Ned needs affordable housing
But neighbors aren’t having any part of plan to build 3-story complex.
A plan to build a three-story affordable housing complex in the heart of Nederland’s vintage downtown has drawn a rash of outrage from locals concerned with the project’s scale.
The proposal — about 34 permanently-affordable units on less than an acre of space across from the town’s RTD Park-n-Ride — seeks to address the cheap-housing crunch in Boulder County’s mountain towns, according to housing authority officials, who held a community meeting Monday night to gauge public reaction toward such a project.
The tone among Nederland residents, however, has been one of resistance, even while acknowledging the need for affordable housing.
Nederland has just 24 units of affordable housing. More than 400 people are on a Boulder County Housing Authority waiting list.
“I think Nederland definitely needs affordable housing,” said resident Kayla Evans. “But the scope and location of this project is just not the best fit for or as beneficial for the people of Nederland as it should be.”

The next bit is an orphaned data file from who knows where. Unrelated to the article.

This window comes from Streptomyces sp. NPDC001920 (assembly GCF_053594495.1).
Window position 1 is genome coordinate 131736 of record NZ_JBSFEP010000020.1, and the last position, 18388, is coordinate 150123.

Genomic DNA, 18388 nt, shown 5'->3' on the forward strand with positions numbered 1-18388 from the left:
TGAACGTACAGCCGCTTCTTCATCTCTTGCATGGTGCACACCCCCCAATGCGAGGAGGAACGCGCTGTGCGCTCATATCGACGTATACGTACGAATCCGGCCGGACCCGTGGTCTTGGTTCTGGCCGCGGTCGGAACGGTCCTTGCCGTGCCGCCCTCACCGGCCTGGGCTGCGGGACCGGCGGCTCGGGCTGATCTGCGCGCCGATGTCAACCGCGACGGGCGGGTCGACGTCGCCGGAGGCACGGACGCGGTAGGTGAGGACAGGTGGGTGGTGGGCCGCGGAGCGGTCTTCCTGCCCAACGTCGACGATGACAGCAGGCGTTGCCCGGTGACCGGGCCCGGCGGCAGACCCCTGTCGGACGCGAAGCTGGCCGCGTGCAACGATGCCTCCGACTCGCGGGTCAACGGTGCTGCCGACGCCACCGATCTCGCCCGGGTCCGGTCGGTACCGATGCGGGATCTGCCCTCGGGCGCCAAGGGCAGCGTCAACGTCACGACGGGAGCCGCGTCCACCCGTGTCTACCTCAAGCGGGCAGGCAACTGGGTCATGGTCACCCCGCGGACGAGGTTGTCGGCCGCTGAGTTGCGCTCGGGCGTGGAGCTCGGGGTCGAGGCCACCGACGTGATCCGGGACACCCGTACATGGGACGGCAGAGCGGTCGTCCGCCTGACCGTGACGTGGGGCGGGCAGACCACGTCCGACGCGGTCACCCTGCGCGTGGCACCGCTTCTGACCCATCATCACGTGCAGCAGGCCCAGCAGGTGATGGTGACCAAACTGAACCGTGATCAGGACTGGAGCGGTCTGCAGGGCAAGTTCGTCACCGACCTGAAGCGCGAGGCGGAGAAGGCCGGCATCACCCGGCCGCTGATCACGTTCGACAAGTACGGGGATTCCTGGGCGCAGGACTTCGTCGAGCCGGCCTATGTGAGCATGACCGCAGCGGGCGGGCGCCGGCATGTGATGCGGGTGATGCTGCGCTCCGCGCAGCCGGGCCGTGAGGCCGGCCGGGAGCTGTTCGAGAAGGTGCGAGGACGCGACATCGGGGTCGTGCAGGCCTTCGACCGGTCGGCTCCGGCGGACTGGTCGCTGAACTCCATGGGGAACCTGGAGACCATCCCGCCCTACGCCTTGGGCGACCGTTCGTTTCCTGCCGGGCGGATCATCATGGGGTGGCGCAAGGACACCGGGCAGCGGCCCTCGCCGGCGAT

The development’s early designs call for 21 one-bedroom, 11 two-bedroom and two threebedroom units in a roughly 35foot-tall building.
Evans said she would be more inclined to support the development if it had a business component or “something that generates revenue for the community.”
“We all understand the need for affordable housing in Nederland,” Michael Reichert, who moved to Nederland in December with his wife. “But with the size of the town, the project is just not going to fit in. I’m hoping they can scale it back a little bit so that it’s not as large of an impact on the town utilities and infrastructure.”
As the need for more affordable housing becomes more dire every year throughout Boulder County, officials have just begun to address the need in its western district.
“We understand there’s questions around density on this lot, but we hope to hear from people about what is possible and come to some design and density that will balance the need for affordable housing and what the community wants to see there,” said Jim Williams, spokesman for the county’s Housing and Human Services department.
Officials maintain that if the number of units were reduced to 20 units, for example, rents would rise to $1,400 per month from $854.
“I would fully support an affordable housing project on this site if it was an appropriate size,” said Wendy Williams, who lives across the street from the planned development. She said she served on Nederland’s planning commission until February, when she resigned so she could speak out on the project.
“They are billing this as affordable housing for Nederland,” she said, “but this is just affordable housing for the county in Nederland.”